Often in Blakley’s text, I found myself surprised at the quotidian nature of her intrusions—recounting rather plain details of travel that don’t feel especially essential. Retrospectively, those details revealed themselves as an important interaction with, or mirroring of Kerouac’s style—he spends a lot of time getting people from one point to another and in any one moment of the book one could think: is this really necessary to this novel? But that’s the whole point—it’s an accretion process, not a linear building of narrative, any moment is every moment, full of every possible emotion. Any one detail is not important, but instead the heavy and total imprint of their bodily enactment of life. In this way, the novel becomes a kinesthetic experience—I so often felt it bodily, alongside the characters—and it’s an astute and important choice that Blakley interacts with this text in the way she does. It’s as if she’s saying, in our responses to each other, no matter how absurd, there is hope.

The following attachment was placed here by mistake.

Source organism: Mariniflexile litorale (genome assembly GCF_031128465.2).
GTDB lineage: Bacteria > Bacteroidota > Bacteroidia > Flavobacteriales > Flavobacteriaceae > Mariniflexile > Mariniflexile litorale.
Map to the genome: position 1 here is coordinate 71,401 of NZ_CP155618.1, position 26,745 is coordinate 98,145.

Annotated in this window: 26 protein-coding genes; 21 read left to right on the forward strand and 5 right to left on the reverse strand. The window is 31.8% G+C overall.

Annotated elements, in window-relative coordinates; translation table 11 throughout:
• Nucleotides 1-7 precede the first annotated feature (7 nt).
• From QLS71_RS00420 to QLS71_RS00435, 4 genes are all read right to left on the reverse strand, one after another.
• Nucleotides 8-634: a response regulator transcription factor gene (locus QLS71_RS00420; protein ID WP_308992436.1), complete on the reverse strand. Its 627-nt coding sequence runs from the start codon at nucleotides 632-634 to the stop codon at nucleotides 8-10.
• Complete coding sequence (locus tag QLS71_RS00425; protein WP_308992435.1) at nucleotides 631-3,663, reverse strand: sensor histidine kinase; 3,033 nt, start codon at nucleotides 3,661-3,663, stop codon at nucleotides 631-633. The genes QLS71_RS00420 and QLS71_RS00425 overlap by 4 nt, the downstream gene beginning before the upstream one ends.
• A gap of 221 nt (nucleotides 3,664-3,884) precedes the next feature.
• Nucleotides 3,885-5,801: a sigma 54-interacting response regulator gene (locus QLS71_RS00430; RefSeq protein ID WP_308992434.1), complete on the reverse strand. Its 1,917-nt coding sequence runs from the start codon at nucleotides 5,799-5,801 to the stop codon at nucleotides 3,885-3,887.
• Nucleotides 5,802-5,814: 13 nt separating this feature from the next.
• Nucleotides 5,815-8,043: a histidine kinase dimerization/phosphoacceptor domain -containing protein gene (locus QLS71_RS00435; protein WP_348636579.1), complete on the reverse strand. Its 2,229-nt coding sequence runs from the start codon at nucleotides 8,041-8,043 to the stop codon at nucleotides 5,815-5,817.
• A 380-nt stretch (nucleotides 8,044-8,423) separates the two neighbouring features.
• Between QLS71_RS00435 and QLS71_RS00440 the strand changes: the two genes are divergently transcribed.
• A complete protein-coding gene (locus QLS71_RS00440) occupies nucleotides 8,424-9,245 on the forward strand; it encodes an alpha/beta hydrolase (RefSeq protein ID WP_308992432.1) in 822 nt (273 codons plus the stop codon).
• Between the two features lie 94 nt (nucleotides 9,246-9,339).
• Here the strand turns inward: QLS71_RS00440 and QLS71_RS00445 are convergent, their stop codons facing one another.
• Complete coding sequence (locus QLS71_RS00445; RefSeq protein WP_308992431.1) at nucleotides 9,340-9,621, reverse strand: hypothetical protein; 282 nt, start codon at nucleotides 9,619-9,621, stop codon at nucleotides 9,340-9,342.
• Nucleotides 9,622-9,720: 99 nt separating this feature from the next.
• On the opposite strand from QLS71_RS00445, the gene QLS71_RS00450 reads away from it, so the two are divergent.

While reading her responses, I felt my own presence in a way that was uncomfortable—I wasn’t sure I wanted to be reminded of my self-as-reader in the present moment. Isn’t that partly why we read novels—to escape our bodily experience? Blakley is complicating this convention with the materiality of her chosen form—you must lift her notes off to read the text underneath or interrupt the novel to read her story. And yet I grew to look forward to the notes, because they activated the text in unexpected ways. In a particularly bright moment in the middle of the book, the narrator of Blakley’s story lies down in the salt flats on the same route that Paradise was on a few chapters back, confused as to what to do with her life: “I felt like I had turned into a pile of salt. But it wasn’t a punishment, it was natural. It was where I was supposed to be. It was settled—I would lie in the salt until I knew what to do with my life.” The intrusion serves to build out Kerouac’s work, to emphasize its timelessness, and also contextualize and layer hers. Blakley’s scene recalls the circular nature of Paradise’s journey through the novel, finding himself repeatedly in altered and peripheral experience. Meanwhile underneath her text, Kerouac lyrically comments on the nature of the western landscape: “for the house was in that part of the West where the mountains roll down foothilling to the plain and where in primeval times soft waves must have washed from sea-like Mississippi to make such round and perfect stools for the island-peaks like Evans and Pike and Longs.” Blakley keeps her prose exceptionally flat; she lets Kerouac do the work of lyricism that sets a backdrop of expansive, aerated time, while her story’s similarity to Paradise’s compounds for us the commonality and collective nature of our angst.